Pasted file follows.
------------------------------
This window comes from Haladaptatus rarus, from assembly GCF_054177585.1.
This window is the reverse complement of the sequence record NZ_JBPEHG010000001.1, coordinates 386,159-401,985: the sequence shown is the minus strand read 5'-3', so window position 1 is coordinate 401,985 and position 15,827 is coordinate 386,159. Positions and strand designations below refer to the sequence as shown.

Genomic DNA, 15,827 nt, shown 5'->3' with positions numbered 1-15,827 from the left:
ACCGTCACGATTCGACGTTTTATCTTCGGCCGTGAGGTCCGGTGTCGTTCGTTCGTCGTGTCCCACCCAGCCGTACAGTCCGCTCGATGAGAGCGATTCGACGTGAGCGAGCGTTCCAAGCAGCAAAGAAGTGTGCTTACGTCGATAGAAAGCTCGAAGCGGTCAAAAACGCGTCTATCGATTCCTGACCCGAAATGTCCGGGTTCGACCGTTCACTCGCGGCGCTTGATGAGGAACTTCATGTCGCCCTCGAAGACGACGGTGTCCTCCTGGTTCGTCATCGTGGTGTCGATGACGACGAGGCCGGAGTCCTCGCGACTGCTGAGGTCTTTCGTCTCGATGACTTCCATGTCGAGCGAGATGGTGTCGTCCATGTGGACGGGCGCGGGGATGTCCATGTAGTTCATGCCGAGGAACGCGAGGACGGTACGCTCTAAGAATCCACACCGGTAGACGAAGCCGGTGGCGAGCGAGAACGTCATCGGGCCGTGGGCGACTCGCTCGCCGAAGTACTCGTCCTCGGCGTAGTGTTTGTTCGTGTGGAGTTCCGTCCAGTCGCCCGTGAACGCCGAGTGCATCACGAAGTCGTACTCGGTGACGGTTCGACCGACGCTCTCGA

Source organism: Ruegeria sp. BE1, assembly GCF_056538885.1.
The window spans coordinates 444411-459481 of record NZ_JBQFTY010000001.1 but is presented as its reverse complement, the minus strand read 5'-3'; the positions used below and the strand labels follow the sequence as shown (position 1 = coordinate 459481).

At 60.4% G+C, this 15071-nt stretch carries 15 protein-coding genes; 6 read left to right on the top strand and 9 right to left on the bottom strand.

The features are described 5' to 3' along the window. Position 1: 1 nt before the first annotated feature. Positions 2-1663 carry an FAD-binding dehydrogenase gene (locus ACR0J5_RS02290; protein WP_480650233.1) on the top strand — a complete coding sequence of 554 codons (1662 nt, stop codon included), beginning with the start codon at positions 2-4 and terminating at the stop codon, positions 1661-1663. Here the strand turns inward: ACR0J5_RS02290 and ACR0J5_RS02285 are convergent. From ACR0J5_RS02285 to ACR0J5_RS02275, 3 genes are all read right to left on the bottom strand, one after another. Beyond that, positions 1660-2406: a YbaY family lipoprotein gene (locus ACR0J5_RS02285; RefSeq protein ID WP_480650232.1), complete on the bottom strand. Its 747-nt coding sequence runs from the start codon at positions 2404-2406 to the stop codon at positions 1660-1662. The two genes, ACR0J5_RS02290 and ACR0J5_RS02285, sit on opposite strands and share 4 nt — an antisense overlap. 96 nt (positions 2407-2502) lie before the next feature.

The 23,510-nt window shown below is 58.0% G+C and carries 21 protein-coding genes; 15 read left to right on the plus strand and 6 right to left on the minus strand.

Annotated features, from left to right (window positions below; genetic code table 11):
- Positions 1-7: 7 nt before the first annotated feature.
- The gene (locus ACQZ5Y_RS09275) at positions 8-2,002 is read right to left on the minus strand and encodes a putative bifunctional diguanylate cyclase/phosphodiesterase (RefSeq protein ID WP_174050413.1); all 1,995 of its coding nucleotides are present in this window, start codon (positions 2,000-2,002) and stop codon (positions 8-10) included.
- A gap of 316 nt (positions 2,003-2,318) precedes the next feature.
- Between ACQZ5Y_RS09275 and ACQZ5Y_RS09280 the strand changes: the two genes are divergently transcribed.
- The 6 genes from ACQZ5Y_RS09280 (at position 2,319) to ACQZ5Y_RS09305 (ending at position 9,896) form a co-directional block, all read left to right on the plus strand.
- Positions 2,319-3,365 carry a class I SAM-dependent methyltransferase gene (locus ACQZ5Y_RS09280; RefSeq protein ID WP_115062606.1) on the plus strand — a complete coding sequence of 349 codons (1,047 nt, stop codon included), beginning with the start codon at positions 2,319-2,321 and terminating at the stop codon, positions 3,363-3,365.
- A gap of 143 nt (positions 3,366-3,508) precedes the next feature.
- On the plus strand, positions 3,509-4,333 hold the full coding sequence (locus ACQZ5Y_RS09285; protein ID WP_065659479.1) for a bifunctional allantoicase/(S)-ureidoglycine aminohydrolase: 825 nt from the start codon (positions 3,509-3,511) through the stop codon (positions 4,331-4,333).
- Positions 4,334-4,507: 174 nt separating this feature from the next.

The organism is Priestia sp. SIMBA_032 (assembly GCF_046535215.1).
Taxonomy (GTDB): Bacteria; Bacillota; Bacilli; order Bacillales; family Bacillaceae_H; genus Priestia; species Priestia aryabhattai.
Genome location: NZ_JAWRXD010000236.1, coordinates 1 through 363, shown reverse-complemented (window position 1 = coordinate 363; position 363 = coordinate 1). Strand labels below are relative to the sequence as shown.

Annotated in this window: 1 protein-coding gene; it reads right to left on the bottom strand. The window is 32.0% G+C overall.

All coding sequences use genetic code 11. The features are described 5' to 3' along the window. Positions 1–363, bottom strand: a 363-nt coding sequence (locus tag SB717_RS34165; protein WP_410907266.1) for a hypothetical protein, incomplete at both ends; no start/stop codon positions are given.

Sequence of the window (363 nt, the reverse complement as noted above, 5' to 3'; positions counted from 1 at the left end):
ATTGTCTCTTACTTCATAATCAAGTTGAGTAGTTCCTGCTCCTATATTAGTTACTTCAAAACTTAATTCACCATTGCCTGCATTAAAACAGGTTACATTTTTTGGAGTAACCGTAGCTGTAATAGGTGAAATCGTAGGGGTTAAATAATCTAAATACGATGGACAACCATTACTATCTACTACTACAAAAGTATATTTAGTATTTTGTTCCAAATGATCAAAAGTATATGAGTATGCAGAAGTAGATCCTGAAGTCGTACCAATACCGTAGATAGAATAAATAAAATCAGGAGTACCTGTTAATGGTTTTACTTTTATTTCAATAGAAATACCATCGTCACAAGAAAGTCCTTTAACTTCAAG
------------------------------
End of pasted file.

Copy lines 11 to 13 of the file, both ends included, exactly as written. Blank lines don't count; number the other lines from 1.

- Positions 1-7: 7 nt before the first annotated feature.
- The gene (locus ACQZ5Y_RS09275) at positions 8-2,002 is read right to left on the minus strand and encodes a putative bifunctional diguanylate cyclase/phosphodiesterase (RefSeq protein ID WP_174050413.1); all 1,995 of its coding nucleotides are present in this window, start codon (positions 2,000-2,002) and stop codon (positions 8-10) included.
- A gap of 316 nt (positions 2,003-2,318) precedes the next feature.